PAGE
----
Floods could periodically turn into an island the $100-million condominium, office and commerical complex proposed for the Georgetown waterfront, and its occupants could be forced to evacuate if the Potomac River overflows its banks -- which it has done frequently during the past decade.
But while the developer concedes flood waters might occasionally swirl around the project, the firm insists its planned earthworks, walls and drawbridge-like floodgates will make the complex a virtually waterproof castle.
They add that if last-minute evacuation became necessary, special rooftop stairs to the adjacent overhead Whitehurst Freeway would serve as gangplanks, permitting residents to escape.
The fact that the waterfront is on a flood plain is a major reason the federal Fine Arts Commission has voted against the project twice in the past six weeks.
However, District officials, ignoring the commissionhs advice, could issue building permits for the project -- although the city has already made such a move in the 70 years the commission has served as architectural arbiter for the Nation's Capital. But the project is particularly enticing to the deficit-ridden District -- the developer estimates it would provide 1,400 jobs and $8.6 million a year on taxes.
The developer, Georgetown Harbour Associates, has argued that construction on flood plains occurs all the time, citing the Watergate complex and the Kennedy Center. The firm's proposed flood-control measures are similar to those used in at least nine major developments around the country, including Baltimore's new waterfront World Trade Center.
The Georgetown plans call for installation of foodgates and berms, or earthen hills, that would rise 17.3 feet above the average low-tide level of the Potomac and would protect the project against all but the rarest and highest flood, said project manager John Pascale. Giant pumps would be installed to empty any water that did get into the project's ground-level shops and underground parking garages, he said.
District officials said last week they will recommend the project's evacuation whenever the Potomac reaches seven feet, which it has done at least three times in the past 10 years. At that level, the Potomac overflows onto the waterfront and triggers an evacuation alert for K Street property owners, says Sam Jordan, acting deputy director of the city's Office of yemergency Preparedness.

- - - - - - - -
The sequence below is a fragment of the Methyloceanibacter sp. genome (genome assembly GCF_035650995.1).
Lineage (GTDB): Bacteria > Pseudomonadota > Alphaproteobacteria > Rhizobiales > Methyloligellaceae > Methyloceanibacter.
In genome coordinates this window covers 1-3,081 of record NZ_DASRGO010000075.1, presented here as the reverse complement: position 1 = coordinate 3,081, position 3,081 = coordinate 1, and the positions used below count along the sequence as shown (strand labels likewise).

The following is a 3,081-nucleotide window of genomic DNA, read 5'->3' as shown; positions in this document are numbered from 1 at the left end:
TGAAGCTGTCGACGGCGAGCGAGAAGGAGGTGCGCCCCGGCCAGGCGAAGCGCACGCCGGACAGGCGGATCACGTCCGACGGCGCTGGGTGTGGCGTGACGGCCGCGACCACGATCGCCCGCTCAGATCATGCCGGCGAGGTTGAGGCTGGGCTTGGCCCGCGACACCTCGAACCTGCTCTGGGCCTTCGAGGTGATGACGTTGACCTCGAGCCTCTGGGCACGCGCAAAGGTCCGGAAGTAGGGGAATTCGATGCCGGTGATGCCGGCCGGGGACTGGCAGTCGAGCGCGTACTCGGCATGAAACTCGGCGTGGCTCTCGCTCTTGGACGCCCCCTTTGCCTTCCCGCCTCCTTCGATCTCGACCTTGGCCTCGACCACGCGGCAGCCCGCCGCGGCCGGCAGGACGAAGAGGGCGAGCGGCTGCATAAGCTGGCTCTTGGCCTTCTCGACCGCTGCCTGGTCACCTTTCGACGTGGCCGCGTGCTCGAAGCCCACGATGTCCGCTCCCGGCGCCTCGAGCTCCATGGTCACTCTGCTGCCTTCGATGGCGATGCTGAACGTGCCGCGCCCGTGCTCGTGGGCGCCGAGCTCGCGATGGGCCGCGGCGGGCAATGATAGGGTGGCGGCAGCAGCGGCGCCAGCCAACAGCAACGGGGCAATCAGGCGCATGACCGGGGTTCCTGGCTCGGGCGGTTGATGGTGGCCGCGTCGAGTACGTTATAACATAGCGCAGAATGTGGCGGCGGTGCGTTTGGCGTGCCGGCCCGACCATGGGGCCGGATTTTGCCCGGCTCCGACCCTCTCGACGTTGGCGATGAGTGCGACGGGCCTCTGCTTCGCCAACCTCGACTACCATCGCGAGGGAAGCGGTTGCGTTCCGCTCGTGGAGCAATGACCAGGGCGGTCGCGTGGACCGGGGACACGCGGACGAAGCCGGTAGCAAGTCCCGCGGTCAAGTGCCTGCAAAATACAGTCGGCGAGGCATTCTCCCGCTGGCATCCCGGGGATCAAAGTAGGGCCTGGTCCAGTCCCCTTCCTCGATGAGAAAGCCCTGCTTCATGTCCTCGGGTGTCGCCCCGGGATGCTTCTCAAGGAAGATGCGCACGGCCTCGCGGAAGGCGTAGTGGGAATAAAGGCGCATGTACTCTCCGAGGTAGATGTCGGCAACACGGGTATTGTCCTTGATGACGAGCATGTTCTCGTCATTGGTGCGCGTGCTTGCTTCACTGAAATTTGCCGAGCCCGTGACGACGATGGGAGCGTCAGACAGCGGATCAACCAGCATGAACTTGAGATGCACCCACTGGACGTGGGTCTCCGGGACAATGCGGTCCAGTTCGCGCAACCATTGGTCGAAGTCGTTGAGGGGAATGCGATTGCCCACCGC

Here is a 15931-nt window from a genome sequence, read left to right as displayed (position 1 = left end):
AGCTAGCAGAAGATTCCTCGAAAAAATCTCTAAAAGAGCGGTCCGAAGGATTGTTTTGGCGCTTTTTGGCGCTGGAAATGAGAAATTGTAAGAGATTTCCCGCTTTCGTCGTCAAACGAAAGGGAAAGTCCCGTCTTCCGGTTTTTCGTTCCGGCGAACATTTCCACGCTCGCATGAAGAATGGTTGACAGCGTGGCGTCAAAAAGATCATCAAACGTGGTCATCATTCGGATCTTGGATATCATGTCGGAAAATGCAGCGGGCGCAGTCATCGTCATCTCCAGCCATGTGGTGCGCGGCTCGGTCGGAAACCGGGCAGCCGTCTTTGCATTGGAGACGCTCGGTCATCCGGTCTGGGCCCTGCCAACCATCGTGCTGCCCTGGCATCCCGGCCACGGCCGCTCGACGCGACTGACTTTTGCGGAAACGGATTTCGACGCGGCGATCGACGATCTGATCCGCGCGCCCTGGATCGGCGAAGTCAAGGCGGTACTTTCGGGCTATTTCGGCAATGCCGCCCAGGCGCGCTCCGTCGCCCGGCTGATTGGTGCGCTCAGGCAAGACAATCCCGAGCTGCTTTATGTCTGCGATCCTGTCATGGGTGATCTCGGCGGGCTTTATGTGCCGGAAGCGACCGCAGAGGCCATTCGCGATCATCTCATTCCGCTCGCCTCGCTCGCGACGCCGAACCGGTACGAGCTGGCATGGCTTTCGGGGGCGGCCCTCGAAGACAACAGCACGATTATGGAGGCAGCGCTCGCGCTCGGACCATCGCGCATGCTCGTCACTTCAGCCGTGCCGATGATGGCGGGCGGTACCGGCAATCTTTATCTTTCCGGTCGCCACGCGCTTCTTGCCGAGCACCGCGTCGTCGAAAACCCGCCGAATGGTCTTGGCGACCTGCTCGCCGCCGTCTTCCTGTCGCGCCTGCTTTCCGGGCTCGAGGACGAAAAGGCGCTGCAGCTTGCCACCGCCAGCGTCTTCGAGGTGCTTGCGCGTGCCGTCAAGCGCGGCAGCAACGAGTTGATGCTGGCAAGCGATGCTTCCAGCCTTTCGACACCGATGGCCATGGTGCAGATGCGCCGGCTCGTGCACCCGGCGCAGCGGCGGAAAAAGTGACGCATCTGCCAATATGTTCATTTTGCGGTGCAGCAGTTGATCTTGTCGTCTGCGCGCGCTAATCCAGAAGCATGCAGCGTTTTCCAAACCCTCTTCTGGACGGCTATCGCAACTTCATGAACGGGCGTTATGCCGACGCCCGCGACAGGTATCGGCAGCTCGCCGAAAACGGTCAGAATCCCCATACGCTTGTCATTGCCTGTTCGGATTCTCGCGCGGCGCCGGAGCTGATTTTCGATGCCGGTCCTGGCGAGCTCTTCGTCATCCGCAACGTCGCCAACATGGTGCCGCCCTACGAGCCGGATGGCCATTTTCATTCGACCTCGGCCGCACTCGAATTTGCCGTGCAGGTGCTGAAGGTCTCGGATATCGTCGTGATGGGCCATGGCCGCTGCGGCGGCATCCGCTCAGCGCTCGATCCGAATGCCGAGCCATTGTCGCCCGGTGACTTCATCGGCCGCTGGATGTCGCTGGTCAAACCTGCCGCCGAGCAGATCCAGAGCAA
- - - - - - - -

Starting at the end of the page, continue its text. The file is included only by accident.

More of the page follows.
One reason the federal Fine Art's Commission opposed the project is a 1977 presidential order directing federal agencies not to approve developement on flood plains unless there is no practical alternative.
The Federal Emergency Management Agency also has urged that no major construction be undertaken on the flood-prone waterfront. Gary Johnson, acting assistant administrator for FEMA's flood plain management division, said last week the proposed development statistically has "a 26 percent chance of flooding at least once in 30 years" at a level of 17.2 feet or greater.
While the Georgetown waterfront has been inundated in at least 16 major floods since 1870, according to National Weather Service records, only three floods -- in 1889, 1936 and 1942 -- have reached or exceeded 17.3 feet.
The chief Weather Service hydrologist in Washington, Leo Harrison, said this week that flooding along the Potomac has worsened because increased development has meant there is less open ground to absorb heavy rains.
"We don't know if we've experienced the biggest flood stages yet.There could be floods several feet higher than any we've seen," Harrison said, particularly if a major rainstorm hits the entire upstream Potomac watershed. The 16 major Potomac floods in the past 110 years have been from storms that covered only part of the watershed, he said.
Pascale said this week that even if water were to go over or somehow get through the berms and flood-gates, there would be no danger to the buildings, and only ground-floor shops and offices and underground parking garages would be flooded. The project's built-in pumps would remove the water, he said. No residential units would be at ground level, he added.
Judith Bonderman, an Advisory Neighborhood Commission member and one of many Georgetown residents opposed to the project, says there is a nuisance factor as well as a safety factor when residential buildings are put in a flood plain and residents are asked to evacuate every few years.
"Somebody should call Hollywood. If this thing is approved by the city it's going to make a great set for a flood-disaster movie," Bonderman said.